Clots a ‘serious’ vaccine concern for young

By | April 15, 2021

Dr Norman Swan has spoken out on the clotting cases linked to the AstraZeneca vaccine, saying that hesitation to have the jab is “not irrational at all”.

Appearing on Q&A, the medical journalist and Coronacast host pointed out “as you get younger, your risk of dying of COVID diminishes quite rapidly, but also, the risk from the vaccine seems to go up”.

Health worker Jessica Patti said despite being pro vaccination, she felt “hesitant about receiving it”.

“I’m especially concerned about potential effects on fertility, as I hope to have more children,” Ms Patti said. She said recent reports of blood clots in young people had caused her further concern.

“What’s to say that there won’t be more long-term side effects revealed over time?”

Dr Swan said vaccine hesitancy as opposed to being an “anti vaxxer” was “entirely understandable”.

RELATED: NSW woman ‘dead from blood clots’ after jab

RELATED: NSW ‘not gold standard’, got ‘lucky’: Swan

“Your concerns are rational. So they’re not irrational at all,” Dr Swan said.

“It’s true that, as time goes on, you can find out the long-term effects. The reality with these vaccines is that they’ve actually been approved around about the same point of study as most other vaccines have been in the past. It’s just that this all happened quickly because there have been so many people able to be recruited to trials.”

He said that about 780 million people have been immunised and there are “a lot of vaccines out there”, but they have been developed “in a short space of time”.

Read More:  Have You Taken an Ambulance in the Last 5 Years? Share Your Experience

‘Give it some serious consideration’

Addressing the blood clotting problem identified with the AstraZeneca jab, Dr Swan said under-50s should weigh up their decision.

“I think that, if you’re under 50, you’ve got to give it some serious consideration,” he said. “And potentially today there’s a third (clotting) case.”|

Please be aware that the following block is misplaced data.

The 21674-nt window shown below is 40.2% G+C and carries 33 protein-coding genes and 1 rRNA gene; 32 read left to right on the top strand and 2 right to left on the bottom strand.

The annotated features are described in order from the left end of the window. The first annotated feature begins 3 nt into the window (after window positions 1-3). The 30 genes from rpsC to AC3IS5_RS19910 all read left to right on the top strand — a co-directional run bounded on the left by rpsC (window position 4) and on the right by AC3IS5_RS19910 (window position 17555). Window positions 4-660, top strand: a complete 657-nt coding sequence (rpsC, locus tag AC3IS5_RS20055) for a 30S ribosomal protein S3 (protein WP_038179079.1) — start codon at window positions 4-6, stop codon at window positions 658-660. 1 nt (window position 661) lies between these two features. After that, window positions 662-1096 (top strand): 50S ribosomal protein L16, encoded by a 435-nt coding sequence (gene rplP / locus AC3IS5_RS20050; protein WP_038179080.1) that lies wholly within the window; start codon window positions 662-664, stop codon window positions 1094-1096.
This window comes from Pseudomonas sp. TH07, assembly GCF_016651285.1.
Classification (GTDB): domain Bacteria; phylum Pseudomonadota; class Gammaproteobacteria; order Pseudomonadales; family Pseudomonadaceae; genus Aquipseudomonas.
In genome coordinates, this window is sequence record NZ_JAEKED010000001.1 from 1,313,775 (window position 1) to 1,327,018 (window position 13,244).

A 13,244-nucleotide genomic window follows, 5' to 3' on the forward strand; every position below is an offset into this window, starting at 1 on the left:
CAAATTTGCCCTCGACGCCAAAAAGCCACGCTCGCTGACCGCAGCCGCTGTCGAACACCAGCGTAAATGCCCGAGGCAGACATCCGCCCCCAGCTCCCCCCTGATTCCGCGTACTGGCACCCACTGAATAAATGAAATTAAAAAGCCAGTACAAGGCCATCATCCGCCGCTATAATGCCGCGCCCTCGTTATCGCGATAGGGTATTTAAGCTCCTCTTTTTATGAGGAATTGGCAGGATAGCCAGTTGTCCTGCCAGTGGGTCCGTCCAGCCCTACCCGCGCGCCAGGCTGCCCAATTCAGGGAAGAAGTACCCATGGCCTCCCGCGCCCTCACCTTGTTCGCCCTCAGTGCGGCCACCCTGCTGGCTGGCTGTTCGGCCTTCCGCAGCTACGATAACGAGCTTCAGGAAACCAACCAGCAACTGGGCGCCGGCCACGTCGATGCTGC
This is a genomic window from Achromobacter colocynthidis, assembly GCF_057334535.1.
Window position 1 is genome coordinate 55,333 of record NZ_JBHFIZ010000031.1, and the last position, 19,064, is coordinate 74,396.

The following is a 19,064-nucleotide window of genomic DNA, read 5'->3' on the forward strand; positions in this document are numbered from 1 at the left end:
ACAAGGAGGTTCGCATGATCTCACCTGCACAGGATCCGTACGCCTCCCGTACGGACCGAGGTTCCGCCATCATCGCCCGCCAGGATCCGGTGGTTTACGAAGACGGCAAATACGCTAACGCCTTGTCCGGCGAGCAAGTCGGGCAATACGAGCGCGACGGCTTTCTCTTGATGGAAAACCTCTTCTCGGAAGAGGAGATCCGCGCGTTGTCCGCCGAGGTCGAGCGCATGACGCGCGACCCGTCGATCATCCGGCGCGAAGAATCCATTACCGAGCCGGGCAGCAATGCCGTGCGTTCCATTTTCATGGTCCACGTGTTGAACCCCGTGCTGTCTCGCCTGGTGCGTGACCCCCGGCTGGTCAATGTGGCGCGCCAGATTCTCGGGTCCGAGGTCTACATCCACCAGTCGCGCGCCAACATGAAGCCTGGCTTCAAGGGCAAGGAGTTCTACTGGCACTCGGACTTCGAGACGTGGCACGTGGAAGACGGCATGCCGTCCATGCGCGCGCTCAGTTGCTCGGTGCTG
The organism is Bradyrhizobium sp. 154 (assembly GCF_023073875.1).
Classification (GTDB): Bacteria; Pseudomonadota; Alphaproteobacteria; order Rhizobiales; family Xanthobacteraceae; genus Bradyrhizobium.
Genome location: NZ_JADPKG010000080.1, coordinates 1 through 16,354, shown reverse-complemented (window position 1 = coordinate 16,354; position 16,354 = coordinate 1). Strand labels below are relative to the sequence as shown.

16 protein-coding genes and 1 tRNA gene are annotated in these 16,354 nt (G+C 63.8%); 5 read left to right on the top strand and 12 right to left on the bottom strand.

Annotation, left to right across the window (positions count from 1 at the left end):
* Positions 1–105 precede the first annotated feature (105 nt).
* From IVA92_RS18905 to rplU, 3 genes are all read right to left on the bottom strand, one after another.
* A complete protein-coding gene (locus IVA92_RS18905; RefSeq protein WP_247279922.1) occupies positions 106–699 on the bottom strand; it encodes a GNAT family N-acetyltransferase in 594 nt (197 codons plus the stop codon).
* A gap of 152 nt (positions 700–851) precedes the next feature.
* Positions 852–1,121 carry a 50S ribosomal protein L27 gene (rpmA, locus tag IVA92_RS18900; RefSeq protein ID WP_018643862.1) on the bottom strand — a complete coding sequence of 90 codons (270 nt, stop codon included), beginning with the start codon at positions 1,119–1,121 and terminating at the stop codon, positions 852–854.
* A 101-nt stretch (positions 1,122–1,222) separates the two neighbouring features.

Dr Swan said individuals had to consider multiple factors, which carried different risks for different people.

“As you get younger, your risk of dying of COVID diminishes quite rapidly.

“But also, the risk from the vaccine seems to go up. And where the balance seems to lie is about the age of 50. And you are well under 50,” Dr Swan said, addressing healthcare worker Ms Patti.

“So for you, in a country where there’s not much COVID around, if you’re uncomfortable about that risk — which is probably around about 1-in-200,000 — you should wait.”

Dr Swan also addressed concerns around AstraZeneca and fertility, saying a potential problem had been “put about” because of a “theoretical cross-reaction with a placental antibody or something like that”.

He dismissed this, saying: “If that had been the case, there would have been more problems early on with miscarriages, for example, and there haven’t been those cases, even though there hasn’t been a trial on pregnant women.”

Dr Swan said he was particularly concerned for healthcare workers like Ms Patti, who he felt should be provided the Pfizer vaccine.

He said he also felt it was rational for others to take the AstraZeneca vaccine, because the “risks are incredibly low”.

Read More:  These 30 minute fat-burning home workouts will get you active in self-isolation

Health and Fitness | — Australia’s leading news site